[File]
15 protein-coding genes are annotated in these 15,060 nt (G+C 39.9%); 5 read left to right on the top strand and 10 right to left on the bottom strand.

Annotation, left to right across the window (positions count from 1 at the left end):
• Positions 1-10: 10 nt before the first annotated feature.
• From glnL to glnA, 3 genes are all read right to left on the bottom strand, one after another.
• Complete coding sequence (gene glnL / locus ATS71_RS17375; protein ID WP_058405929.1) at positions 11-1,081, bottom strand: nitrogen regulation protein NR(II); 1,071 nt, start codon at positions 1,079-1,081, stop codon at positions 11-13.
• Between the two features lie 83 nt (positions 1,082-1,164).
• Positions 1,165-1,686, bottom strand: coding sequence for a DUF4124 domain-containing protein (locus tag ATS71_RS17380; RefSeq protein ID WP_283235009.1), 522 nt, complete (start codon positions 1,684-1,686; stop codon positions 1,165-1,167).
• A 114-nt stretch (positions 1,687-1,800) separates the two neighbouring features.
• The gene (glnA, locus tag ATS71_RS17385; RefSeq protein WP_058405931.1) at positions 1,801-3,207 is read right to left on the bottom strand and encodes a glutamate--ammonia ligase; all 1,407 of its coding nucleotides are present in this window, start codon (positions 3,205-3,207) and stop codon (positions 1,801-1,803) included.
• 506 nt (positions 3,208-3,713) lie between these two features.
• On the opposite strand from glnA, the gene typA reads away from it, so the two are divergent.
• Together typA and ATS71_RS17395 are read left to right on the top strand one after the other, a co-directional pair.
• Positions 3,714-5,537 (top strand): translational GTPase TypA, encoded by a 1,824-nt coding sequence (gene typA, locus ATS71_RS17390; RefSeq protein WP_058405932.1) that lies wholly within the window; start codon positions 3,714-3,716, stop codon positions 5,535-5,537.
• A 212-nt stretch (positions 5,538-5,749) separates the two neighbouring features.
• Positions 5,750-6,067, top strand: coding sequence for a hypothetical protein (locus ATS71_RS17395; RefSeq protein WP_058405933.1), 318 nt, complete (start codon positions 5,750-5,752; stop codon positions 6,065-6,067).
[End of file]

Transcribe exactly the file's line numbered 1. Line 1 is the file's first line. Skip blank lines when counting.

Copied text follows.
15 protein-coding genes are annotated in these 15,060 nt (G+C 39.9%); 5 read left to right on the top strand and 10 right to left on the bottom strand.